With certain bladder issues occur, doctors can perform a cystoscopy to see, diagnose and treat the problem. MaineHealth has experienced providers trained in the latest medical technology to provide you with the best care.

What is a cystoscopy?

Cystoscopy helps doctors get a better look at the bladder and urethra (the tube that carries urine out of the bladder). Doctors have the ability to take a biopsy, or tissue sample, during a cystoscopy. Very small bladder stones and tumors can also be removed this way.

A very thin tube-like tool with a tiny camera called a cystoscope is used during the procedure. It is inserted into the urethra. Other tools can be inserted into the cystoscope to perform biopsies and other diagnostic functions.

When is a cystoscopy done?

Cystoscopies can be done when a patient has bladder problems, such as frequent urinary tract infections (UTIs) or blockage. Cystoscopies and biopsies can be used to diagnose:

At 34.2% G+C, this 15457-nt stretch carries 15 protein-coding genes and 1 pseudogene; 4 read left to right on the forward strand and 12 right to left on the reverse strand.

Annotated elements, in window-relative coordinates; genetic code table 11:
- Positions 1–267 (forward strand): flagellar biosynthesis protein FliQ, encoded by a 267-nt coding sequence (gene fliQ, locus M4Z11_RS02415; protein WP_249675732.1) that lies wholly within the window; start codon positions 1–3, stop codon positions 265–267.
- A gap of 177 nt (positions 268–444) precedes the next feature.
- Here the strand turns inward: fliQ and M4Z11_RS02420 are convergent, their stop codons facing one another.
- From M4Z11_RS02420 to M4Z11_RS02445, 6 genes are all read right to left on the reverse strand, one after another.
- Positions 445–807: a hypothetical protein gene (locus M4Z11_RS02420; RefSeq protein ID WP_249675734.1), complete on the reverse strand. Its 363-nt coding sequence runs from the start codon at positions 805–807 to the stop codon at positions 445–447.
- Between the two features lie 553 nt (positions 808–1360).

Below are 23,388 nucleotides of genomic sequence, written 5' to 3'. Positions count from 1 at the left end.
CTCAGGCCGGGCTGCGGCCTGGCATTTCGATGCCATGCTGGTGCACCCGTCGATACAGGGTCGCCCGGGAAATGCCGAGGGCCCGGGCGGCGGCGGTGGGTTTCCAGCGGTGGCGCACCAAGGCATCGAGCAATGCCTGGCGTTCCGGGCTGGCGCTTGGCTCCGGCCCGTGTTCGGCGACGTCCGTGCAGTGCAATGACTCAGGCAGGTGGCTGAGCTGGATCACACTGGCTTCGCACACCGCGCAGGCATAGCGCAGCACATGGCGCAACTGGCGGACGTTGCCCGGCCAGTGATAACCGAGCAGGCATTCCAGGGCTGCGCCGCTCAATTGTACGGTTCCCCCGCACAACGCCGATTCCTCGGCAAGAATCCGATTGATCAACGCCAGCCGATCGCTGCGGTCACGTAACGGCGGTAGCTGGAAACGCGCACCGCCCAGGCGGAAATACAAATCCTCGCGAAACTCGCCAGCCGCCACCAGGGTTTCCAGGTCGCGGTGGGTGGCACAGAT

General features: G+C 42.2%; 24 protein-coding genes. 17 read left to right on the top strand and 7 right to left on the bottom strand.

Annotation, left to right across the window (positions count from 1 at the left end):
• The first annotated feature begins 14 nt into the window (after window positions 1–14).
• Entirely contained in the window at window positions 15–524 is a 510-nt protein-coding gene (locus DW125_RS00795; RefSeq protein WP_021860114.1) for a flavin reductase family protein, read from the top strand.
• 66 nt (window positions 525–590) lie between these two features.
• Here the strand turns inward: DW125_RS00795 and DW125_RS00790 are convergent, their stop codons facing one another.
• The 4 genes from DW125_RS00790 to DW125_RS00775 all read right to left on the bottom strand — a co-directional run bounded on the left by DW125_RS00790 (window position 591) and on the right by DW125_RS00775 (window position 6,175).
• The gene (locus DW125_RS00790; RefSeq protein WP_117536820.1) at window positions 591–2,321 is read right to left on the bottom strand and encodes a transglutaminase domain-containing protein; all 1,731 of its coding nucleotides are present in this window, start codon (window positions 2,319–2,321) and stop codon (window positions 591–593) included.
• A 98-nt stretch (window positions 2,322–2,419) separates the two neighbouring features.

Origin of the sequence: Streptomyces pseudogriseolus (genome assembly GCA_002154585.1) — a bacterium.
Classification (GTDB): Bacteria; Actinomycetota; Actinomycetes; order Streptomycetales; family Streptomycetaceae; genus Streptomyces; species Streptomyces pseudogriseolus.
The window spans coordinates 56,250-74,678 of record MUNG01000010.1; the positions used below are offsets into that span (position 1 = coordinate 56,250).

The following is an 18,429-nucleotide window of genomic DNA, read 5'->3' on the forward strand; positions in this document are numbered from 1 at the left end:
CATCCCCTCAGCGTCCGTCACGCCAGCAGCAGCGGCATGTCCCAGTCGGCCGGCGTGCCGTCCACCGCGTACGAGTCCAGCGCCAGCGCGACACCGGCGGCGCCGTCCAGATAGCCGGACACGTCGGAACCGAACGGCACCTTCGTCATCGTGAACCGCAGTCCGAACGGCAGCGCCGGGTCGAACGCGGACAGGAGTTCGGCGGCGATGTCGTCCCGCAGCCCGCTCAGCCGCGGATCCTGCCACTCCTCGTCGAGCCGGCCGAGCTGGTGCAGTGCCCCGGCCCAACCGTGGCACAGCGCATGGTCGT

• Bladder diseases

  • Bladder stones

  • Bladder cysts

  • Enlarged prostate

Local, general, and spinal anesthesia can be used for cystoscopy procedures. Patients will not feel anything under general and spinal anesthesia. With local anesthesia, patients may feel a strong sense to urinate or a burning sensation.

Recovery from a cystoscopy

Most patients do not take long to recover from a cystoscopy. With local anesthesia, patients can continue with their day after the procedure is done. General or spinal anesthesia usually wears off within an hour after the procedure. Patients will be able to function normally.

Complications are uncommon following a cystoscopy. Doctors typically give antibiotic medicine before a cystoscopy to prevent urinary tract infection. Patients may experience a swollen urethra and sore muscles for a few days after the procedure.

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